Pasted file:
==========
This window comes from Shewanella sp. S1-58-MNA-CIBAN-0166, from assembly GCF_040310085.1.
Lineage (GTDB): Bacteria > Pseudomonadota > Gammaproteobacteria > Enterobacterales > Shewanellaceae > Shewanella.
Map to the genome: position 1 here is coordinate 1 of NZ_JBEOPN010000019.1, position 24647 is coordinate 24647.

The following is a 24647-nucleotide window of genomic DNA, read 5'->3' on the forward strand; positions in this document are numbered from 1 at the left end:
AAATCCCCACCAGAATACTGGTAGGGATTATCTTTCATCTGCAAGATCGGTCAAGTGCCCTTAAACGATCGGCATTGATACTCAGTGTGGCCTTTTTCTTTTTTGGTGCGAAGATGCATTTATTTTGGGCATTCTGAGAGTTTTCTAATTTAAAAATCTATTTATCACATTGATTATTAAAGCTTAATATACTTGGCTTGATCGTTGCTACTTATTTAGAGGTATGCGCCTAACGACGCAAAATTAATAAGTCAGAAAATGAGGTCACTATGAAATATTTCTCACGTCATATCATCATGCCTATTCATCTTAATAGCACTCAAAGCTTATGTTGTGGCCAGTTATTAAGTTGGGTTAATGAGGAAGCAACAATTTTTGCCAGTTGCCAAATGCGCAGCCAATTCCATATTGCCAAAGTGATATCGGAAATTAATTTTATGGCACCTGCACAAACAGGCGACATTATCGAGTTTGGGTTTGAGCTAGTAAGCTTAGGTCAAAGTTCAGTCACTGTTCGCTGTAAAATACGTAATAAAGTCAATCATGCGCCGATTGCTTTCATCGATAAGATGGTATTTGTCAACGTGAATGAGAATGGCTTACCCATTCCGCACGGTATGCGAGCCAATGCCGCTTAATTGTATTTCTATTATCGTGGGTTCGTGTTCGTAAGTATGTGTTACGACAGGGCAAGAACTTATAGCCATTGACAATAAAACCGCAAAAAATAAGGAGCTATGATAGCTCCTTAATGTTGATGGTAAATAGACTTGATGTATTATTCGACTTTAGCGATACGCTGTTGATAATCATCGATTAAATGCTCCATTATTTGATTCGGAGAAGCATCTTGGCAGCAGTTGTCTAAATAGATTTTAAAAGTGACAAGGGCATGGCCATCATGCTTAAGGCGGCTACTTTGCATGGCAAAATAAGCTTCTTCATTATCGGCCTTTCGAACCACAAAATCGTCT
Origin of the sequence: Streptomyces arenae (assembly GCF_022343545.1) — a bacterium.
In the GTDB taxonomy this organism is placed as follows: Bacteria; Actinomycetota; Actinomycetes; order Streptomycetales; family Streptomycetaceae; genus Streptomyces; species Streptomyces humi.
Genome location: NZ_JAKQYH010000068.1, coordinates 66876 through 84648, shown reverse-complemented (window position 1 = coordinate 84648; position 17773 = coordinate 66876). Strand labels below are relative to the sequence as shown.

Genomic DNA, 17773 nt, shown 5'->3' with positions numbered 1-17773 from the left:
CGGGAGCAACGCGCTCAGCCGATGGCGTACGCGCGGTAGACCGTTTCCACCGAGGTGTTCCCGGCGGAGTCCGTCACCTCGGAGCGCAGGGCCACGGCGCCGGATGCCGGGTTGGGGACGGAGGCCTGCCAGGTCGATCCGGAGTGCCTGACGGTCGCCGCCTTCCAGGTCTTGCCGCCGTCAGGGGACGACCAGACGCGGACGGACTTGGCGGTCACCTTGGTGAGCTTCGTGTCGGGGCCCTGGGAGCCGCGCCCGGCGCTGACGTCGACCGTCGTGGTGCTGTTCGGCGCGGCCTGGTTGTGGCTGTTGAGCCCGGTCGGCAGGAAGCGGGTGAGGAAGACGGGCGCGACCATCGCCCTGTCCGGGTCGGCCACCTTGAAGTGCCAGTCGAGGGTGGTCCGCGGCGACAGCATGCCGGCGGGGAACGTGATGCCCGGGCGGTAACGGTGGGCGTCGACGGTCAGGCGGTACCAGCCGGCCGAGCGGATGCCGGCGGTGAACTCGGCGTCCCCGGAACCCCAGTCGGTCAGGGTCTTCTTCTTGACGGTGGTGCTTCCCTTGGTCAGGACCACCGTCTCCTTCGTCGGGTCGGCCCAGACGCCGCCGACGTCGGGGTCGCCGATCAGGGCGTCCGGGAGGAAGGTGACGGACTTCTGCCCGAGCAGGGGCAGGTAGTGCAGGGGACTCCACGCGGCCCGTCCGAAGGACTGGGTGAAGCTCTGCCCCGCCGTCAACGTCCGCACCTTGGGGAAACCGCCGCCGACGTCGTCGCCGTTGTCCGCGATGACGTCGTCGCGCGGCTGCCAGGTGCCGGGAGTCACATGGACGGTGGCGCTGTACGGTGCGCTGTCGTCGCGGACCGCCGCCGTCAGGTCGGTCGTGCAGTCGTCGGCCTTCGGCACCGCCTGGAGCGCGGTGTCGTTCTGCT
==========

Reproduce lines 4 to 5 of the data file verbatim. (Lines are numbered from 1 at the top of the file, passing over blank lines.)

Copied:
The following is a 24647-nucleotide window of genomic DNA, read 5'->3' on the forward strand; positions in this document are numbered from 1 at the left end:
AAATCCCCACCAGAATACTGGTAGGGATTATCTTTCATCTGCAAGATCGGTCAAGTGCCCTTAAACGATCGGCATTGATACTCAGTGTGGCCTTTTTCTTTTTTGGTGCGAAGATGCATTTATTTTGGGCATTCTGAGAGTTTTCTAATTTAAAAATCTATTTATCACATTGATTATTAAAGCTTAATATACTTGGCTTGATCGTTGCTACTTATTTAGAGGTATGCGCCTAACGACGCAAAATTAATAAGTCAGAAAATGAGGTCACTATGAAATATTTCTCACGTCATATCATCATGCCTATTCATCTTAATAGCACTCAAAGCTTATGTTGTGGCCAGTTATTAAGTTGGGTTAATGAGGAAGCAACAATTTTTGCCAGTTGCCAAATGCGCAGCCAATTCCATATTGCCAAAGTGATATCGGAAATTAATTTTATGGCACCTGCACAAACAGGCGACATTATCGAGTTTGGGTTTGAGCTAGTAAGCTTAGGTCAAAGTTCAGTCACTGTTCGCTGTAAAATACGTAATAAAGTCAATCATGCGCCGATTGCTTTCATCGATAAGATGGTATTTGTCAACGTGAATGAGAATGGCTTACCCATTCCGCACGGTATGCGAGCCAATGCCGCTTAATTGTATTTCTATTATCGTGGGTTCGTGTTCGTAAGTATGTGTTACGACAGGGCAAGAACTTATAGCCATTGACAATAAAACCGCAAAAAATAAGGAGCTATGATAGCTCCTTAATGTTGATGGTAAATAGACTTGATGTATTATTCGACTTTAGCGATACGCTGTTGATAATCATCGATTAAATGCTCCATTATTTGATTCGGAGAAGCATCTTGGCAGCAGTTGTCTAAATAGATTTTAAAAGTGACAAGGGCATGGCCATCATGCTTAAGGCGGCTACTTTGCATGGCAAAATAAGCTTCTTCATTATCGGCCTTTCGAACCACAAAATCGTCT